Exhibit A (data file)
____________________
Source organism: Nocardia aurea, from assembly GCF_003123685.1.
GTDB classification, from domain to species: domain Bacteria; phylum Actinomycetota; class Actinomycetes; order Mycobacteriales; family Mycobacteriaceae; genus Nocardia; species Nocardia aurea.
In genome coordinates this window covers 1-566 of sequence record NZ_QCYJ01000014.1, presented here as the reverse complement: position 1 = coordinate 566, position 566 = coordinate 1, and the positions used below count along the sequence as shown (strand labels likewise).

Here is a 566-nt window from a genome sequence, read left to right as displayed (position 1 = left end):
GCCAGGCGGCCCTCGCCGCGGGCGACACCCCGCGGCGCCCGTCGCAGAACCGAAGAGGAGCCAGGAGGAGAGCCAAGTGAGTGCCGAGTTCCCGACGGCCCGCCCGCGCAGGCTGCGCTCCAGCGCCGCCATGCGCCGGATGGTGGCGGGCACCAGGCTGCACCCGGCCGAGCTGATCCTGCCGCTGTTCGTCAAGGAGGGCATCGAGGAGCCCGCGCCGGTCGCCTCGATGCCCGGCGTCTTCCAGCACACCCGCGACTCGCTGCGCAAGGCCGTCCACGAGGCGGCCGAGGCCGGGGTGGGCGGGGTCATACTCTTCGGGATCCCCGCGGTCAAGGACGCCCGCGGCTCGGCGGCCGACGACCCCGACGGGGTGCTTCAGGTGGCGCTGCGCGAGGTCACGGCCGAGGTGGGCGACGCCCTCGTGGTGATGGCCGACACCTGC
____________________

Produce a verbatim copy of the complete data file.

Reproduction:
Source organism: Nocardia aurea, from assembly GCF_003123685.1.
GTDB classification, from domain to species: domain Bacteria; phylum Actinomycetota; class Actinomycetes; order Mycobacteriales; family Mycobacteriaceae; genus Nocardia; species Nocardia aurea.
In genome coordinates this window covers 1-566 of sequence record NZ_QCYJ01000014.1, presented here as the reverse complement: position 1 = coordinate 566, position 566 = coordinate 1, and the positions used below count along the sequence as shown (strand labels likewise).

Here is a 566-nt window from a genome sequence, read left to right as displayed (position 1 = left end):
GCCAGGCGGCCCTCGCCGCGGGCGACACCCCGCGGCGCCCGTCGCAGAACCGAAGAGGAGCCAGGAGGAGAGCCAAGTGAGTGCCGAGTTCCCGACGGCCCGCCCGCGCAGGCTGCGCTCCAGCGCCGCCATGCGCCGGATGGTGGCGGGCACCAGGCTGCACCCGGCCGAGCTGATCCTGCCGCTGTTCGTCAAGGAGGGCATCGAGGAGCCCGCGCCGGTCGCCTCGATGCCCGGCGTCTTCCAGCACACCCGCGACTCGCTGCGCAAGGCCGTCCACGAGGCGGCCGAGGCCGGGGTGGGCGGGGTCATACTCTTCGGGATCCCCGCGGTCAAGGACGCCCGCGGCTCGGCGGCCGACGACCCCGACGGGGTGCTTCAGGTGGCGCTGCGCGAGGTCACGGCCGAGGTGGGCGACGCCCTCGTGGTGATGGCCGACACCTGC